Taking medication? You may want to think twice before digging into a grapefruit. A substance in the fruit can prevent the drugs from breaking down in the body, leading to dangerous—even deadly—consequences. Chemicals in grapefruit deactivate enzymes in the body that are supposed to break down the drugs; thus far more of the drug gets into one's system."One tablet with a glass of grapefruit juice can be like taking five or 10 tablets with a glass of water," says a researcher. But the medical community is dangerously unaware of these effects, the researchers say.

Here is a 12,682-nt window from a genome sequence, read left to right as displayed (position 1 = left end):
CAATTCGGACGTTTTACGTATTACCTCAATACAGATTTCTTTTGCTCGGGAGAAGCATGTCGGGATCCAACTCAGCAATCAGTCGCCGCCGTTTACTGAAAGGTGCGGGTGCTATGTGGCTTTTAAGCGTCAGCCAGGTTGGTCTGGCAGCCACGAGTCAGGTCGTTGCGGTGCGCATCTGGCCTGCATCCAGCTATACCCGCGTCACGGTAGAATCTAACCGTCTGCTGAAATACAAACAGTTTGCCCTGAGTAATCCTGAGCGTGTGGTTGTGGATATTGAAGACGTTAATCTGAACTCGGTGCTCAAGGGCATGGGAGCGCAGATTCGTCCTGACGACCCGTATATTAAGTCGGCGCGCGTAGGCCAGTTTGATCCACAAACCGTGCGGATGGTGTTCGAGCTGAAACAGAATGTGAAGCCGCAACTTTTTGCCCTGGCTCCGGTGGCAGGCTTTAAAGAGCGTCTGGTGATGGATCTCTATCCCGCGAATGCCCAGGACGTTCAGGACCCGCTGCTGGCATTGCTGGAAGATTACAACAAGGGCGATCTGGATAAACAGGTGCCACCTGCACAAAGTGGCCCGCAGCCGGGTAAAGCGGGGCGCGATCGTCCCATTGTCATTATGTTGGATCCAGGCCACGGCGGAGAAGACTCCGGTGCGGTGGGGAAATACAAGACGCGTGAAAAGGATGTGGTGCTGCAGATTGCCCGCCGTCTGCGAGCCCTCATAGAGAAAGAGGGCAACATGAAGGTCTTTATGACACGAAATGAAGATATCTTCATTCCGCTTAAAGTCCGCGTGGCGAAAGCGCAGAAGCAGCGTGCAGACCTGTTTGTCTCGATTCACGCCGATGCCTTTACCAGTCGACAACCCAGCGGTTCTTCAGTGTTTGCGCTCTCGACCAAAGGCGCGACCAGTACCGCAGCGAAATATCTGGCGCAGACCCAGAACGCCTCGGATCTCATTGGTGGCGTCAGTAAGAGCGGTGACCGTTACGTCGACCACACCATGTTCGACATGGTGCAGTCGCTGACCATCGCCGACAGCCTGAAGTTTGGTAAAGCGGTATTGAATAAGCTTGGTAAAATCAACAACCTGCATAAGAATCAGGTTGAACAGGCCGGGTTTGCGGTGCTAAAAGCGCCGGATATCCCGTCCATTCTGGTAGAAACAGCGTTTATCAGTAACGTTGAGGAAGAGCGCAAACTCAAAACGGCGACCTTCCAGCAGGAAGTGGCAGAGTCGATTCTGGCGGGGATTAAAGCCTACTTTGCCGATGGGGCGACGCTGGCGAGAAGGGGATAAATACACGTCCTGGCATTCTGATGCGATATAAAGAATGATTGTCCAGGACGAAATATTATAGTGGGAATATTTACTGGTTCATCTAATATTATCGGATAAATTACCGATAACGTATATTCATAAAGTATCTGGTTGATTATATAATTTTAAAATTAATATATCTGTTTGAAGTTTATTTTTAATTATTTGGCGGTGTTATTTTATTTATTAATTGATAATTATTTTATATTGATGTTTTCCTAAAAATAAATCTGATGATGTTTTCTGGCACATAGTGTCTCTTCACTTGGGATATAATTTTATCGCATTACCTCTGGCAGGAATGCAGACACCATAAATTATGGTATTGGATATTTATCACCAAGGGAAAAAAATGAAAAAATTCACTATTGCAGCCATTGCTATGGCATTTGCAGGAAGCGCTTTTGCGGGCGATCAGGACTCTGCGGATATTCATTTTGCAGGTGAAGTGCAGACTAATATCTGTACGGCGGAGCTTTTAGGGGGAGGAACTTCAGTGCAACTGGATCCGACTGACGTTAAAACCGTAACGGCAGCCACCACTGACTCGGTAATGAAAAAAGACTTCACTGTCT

The number of medications known to prompt the interaction has soared from 17 in 2008 to 43 this year, scientists say. Among them are blood pressure and cancer drugs, statins, as well as immune-suppressing drugs taken after organ transplants, the BBC reports. Effects include kidney damage, altered heartbeat, stomach bleeding, and sudden death. Citrus fruits like limes and Seville oranges can cause the same problem, and other foods can be problematic, too, says an expert: Milk, for instance, can prevent antibiotics' absorption. "Pharmacists are the best port of call for anyone concerned about how their diet may affect their medication," the expert says. (Read more grapefruit stories.)